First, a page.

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Where the trial court refused to give special jury instructions requested by plaintiff in a premises liability case, but the relevant issues were sufficiently covered in instructions that basically mirrored the Tennessee Civil Pattern Jury Instructions, the trial court did not err and the jury verdict for defendant was affirmed.

In Creech v. RMRTN Chatt, LLC, No. W2017-01541-COA-R3-CV (Tenn. Ct. App. Sept. 11, 2018), plaintiff was contracted to do HVAC work on a building owned by defendant when a roof-access ladder he was using detached from the building and fell. Plaintiff brought this premises liability suit, alleging that defendant “failed to properly inspect and maintain its ladder in good condition,” but defendant argued during a jury trial that plaintiff “was familiar with the store and its roof-access ladder,” that it had performed proper inspections of the ladder, and that plaintiff’s actions “were the proximate and legal cause of his injury.” After a six-day trial, the jury returned a verdict for defendant.

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The taxability of Tennessee personal injury and Tennessee wrongful death settlements and judgments is governed by  Section 104 of the Internal Revenue Code.

Generally, compensatory damages for personal injury and wrongful death are excludable from federal taxation if they arise from personal injury or sickness.  Thus, in most personal injury and wrongful death cases arising from a personal injury or sickness, a settlement which includes only compensatory damages will not be subject to federal taxation.

One exception to that rule is if the taxpayer / plaintiff previously deducted medical expenses from her taxable income and then recovered those expenses in a personal injury or wrongful death case.  In such cases, the taxpayer / plaintiff would have tax liability because she had previously gained a tax advantage from the deduction of the medical expenses and then was reimbursed for those expenses in a compensatory damages award.

In a case based on an altercation that occurred while a worker was attempting to recover an unreturned cable modem, defendant cable company filed a motion for summary judgment with supporting proof that the worker was an independent contractor of a separate entity. Because plaintiff failed to respond to defendant’s statement of undisputed material facts, summary judgment was granted and affirmed.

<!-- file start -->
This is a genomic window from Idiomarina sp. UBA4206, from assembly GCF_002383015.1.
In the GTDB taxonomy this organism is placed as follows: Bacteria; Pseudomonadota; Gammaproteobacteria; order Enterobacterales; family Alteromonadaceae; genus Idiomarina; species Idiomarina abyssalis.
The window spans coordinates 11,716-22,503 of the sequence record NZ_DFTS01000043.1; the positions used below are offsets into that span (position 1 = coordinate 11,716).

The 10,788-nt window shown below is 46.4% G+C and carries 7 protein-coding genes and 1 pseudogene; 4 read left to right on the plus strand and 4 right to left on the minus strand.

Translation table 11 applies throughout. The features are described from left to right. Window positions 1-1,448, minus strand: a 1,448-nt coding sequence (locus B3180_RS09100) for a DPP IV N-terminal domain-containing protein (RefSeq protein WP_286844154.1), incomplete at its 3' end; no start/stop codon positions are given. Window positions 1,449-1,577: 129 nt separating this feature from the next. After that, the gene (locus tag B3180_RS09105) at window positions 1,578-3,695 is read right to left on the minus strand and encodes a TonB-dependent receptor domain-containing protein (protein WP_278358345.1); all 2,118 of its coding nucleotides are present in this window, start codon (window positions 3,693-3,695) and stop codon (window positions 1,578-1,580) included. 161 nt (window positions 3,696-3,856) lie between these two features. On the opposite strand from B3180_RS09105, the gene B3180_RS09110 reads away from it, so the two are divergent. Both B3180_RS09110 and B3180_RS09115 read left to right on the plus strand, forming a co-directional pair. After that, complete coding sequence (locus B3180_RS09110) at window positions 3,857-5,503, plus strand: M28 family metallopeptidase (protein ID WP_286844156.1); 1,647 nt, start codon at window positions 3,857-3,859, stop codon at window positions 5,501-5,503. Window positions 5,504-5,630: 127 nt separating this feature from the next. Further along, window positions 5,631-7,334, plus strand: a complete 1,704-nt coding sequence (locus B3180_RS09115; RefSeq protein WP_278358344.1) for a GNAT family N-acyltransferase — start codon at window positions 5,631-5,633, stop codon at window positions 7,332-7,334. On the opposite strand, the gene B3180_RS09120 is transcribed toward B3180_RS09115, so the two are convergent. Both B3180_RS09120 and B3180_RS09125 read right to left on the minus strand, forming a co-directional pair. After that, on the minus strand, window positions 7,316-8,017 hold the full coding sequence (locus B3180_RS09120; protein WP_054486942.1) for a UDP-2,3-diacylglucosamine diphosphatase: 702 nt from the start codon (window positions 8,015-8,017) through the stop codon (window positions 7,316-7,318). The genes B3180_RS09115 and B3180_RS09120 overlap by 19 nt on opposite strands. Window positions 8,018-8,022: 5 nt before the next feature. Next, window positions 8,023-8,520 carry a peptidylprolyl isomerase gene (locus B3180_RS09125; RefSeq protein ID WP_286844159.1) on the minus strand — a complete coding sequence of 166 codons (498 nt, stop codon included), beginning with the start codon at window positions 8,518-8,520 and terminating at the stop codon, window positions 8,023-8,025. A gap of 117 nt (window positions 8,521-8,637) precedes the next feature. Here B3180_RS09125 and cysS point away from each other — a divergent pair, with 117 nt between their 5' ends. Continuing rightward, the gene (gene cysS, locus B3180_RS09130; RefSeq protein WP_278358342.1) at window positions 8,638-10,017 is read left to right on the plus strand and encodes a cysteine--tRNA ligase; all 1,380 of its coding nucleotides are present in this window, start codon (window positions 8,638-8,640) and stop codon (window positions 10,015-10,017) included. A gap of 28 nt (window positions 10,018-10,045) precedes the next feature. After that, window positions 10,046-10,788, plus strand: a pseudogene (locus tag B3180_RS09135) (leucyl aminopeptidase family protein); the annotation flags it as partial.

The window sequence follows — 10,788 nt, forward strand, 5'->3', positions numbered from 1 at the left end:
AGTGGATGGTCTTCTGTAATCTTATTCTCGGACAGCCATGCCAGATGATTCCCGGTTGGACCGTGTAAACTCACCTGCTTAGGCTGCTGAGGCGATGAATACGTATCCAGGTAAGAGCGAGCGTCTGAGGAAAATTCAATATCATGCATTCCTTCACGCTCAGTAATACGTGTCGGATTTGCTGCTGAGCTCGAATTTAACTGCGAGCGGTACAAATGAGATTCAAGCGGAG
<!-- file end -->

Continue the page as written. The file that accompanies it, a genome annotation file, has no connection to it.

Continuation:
In Mack v. Comcast Corporation, No. W2017-02326-COA-R3-CV (Tenn. Ct. App. Aug. 31, 2018), plaintiff had an unreturned Comcast cable modem at his house, and a worker attempted to retrieve it. During this attempted retrieval, there was an altercation, and the worker was injured. Plaintiff was arrested, his mug shot was published and he lost his job, but the criminal charges were eventually dismissed. Plaintiff brought this case alleging various causes of action against several defendants, including Comcast.

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A person who was injured in a car accident with an insured party and who had filed suit against the insured party was an indispensable party in a declaratory judgment action between the insured and his insurer regarding coverage of the accident.

In Tennessee Farmers Mutual Insurance Company v. DeBruce, No. E2017-02078-COA-R3-CV (Tenn. Ct. App. Aug. 9, 2018), plaintiff was injured in a car accident with defendant and filed a personal injury claim against defendant. Plaintiff’s counsel notified defendant’s insurance company of the pending lawsuit in January 2015, but defendant never notified the insurer that the lawsuit was filed. In March 2015, the insurer filed a declaratory judgment action against defendant, asserting that his failure to inform them of the claim and cooperate in an investigation amounted to a breach of his policy. Insurer sought a declaratory judgment that “it was no longer required to defend or indemnify defendant in [plaintiff’s] lawsuit against him because of his breach of the policy’s requirements.”

Defendant never responded to the declaratory judgment complaint, and a default judgment was entered in June 2015. In March 2017, plaintiff filed a motion to set aside the declaratory judgment on the basis that “she was an indispensable party to the declaratory judgment action because she had a direct interest in its outcome, as the judgment leaves [defendant] without the means to satisfy or defend himself in the [personal injury] proceedings.” Plaintiff asked that the judgment be set aside as void. The trial court denied plaintiff’s motion, finding that plaintiff was “at most, an incidental beneficiary,” and that while she “had an interest affected by the outcome of the case,” her “rights rise no higher than the rights of [defendant] which were negated by his failure to cooperate.” The Court of Appeals disagreed and vacated the declaratory judgment.

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When a sheriff’s deputy delivered service of process to an office employee at a front desk, that employee and clinic had no duty to assist plaintiff in ensuring that process was served in the proper manner.

In Koczera v. Steele, No. E2017-02056-COA-R3-CV (Tenn. Ct. App. Aug. 20, 2018), plaintiff had previously filed an HCLA claim against a Dr. O’Connor. When a sheriff’s deputy arrived at the office to serve Dr. O’Connor, defendant Steele was at the front desk, and the deputy handed her the papers and said they were for Dr. O’Connor. Steele gave the papers to Dr. Pearson, who then gave them to Dr. O’Connor, and upon motion by Dr. O’Connor, he was dismissed from the HCLA suit due to insufficient service of process.

This negligence suit followed, wherein plaintiff alleged that defendants Steele, Dr. Pearson, and the clinic in which they worked were liable for “prevent[ing] the doctor from being served with process in the healthcare liability action.” The trial court granted summary judgment to defendants, finding that no duty existed, and the Court of Appeals affirmed.